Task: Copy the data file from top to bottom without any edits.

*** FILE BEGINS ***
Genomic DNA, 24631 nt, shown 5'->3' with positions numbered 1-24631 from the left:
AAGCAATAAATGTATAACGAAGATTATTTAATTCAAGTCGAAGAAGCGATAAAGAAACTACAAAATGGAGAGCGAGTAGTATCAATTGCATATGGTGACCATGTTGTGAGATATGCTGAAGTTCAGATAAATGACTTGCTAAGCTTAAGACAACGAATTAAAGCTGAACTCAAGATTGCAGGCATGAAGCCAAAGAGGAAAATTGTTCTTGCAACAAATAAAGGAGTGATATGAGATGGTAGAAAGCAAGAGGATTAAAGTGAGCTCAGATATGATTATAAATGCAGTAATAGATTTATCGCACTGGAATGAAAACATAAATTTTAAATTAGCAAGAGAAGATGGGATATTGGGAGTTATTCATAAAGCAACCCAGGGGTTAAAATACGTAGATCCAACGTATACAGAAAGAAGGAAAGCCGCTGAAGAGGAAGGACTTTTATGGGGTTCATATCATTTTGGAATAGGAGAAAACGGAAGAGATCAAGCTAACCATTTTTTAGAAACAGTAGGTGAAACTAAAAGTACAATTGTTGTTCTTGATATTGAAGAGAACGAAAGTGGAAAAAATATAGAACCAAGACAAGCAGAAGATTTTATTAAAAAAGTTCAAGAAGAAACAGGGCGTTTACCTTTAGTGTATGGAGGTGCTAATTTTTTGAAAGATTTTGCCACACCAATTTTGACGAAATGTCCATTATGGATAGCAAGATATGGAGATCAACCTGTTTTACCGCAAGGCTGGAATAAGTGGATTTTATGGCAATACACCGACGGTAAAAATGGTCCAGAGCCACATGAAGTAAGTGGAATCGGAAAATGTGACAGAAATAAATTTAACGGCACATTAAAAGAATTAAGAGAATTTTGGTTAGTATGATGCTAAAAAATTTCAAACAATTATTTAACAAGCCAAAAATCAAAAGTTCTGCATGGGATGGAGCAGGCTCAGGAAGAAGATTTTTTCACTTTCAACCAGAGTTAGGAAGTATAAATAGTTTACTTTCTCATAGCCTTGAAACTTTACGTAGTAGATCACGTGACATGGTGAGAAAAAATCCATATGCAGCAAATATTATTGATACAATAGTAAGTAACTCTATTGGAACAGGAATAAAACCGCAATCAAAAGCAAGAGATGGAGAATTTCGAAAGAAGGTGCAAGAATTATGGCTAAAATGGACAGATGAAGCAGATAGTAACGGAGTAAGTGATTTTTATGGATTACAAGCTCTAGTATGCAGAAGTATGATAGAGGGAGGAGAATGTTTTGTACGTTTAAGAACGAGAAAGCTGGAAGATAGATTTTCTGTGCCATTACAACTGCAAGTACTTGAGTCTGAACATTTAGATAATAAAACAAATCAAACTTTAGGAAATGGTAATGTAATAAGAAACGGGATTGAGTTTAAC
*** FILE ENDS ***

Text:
Genomic DNA, 24631 nt, shown 5'->3' with positions numbered 1-24631 from the left:
AAGCAATAAATGTATAACGAAGATTATTTAATTCAAGTCGAAGAAGCGATAAAGAAACTACAAAATGGAGAGCGAGTAGTATCAATTGCATATGGTGACCATGTTGTGAGATATGCTGAAGTTCAGATAAATGACTTGCTAAGCTTAAGACAACGAATTAAAGCTGAACTCAAGATTGCAGGCATGAAGCCAAAGAGGAAAATTGTTCTTGCAACAAATAAAGGAGTGATATGAGATGGTAGAAAGCAAGAGGATTAAAGTGAGCTCAGATATGATTATAAATGCAGTAATAGATTTATCGCACTGGAATGAAAACATAAATTTTAAATTAGCAAGAGAAGATGGGATATTGGGAGTTATTCATAAAGCAACCCAGGGGTTAAAATACGTAGATCCAACGTATACAGAAAGAAGGAAAGCCGCTGAAGAGGAAGGACTTTTATGGGGTTCATATCATTTTGGAATAGGAGAAAACGGAAGAGATCAAGCTAACCATTTTTTAGAAACAGTAGGTGAAACTAAAAGTACAATTGTTGTTCTTGATATTGAAGAGAACGAAAGTGGAAAAAATATAGAACCAAGACAAGCAGAAGATTTTATTAAAAAAGTTCAAGAAGAAACAGGGCGTTTACCTTTAGTGTATGGAGGTGCTAATTTTTTGAAAGATTTTGCCACACCAATTTTGACGAAATGTCCATTATGGATAGCAAGATATGGAGATCAACCTGTTTTACCGCAAGGCTGGAATAAGTGGATTTTATGGCAATACACCGACGGTAAAAATGGTCCAGAGCCACATGAAGTAAGTGGAATCGGAAAATGTGACAGAAATAAATTTAACGGCACATTAAAAGAATTAAGAGAATTTTGGTTAGTATGATGCTAAAAAATTTCAAACAATTATTTAACAAGCCAAAAATCAAAAGTTCTGCATGGGATGGAGCAGGCTCAGGAAGAAGATTTTTTCACTTTCAACCAGAGTTAGGAAGTATAAATAGTTTACTTTCTCATAGCCTTGAAACTTTACGTAGTAGATCACGTGACATGGTGAGAAAAAATCCATATGCAGCAAATATTATTGATACAATAGTAAGTAACTCTATTGGAACAGGAATAAAACCGCAATCAAAAGCAAGAGATGGAGAATTTCGAAAGAAGGTGCAAGAATTATGGCTAAAATGGACAGATGAAGCAGATAGTAACGGAGTAAGTGATTTTTATGGATTACAAGCTCTAGTATGCAGAAGTATGATAGAGGGAGGAGAATGTTTTGTACGTTTAAGAACGAGAAAGCTGGAAGATAGATTTTCTGTGCCATTACAACTGCAAGTACTTGAGTCTGAACATTTAGATAATAAAACAAATCAAACTTTAGGAAATGGTAATGTAATAAGAAACGGGATTGAGTTTAAC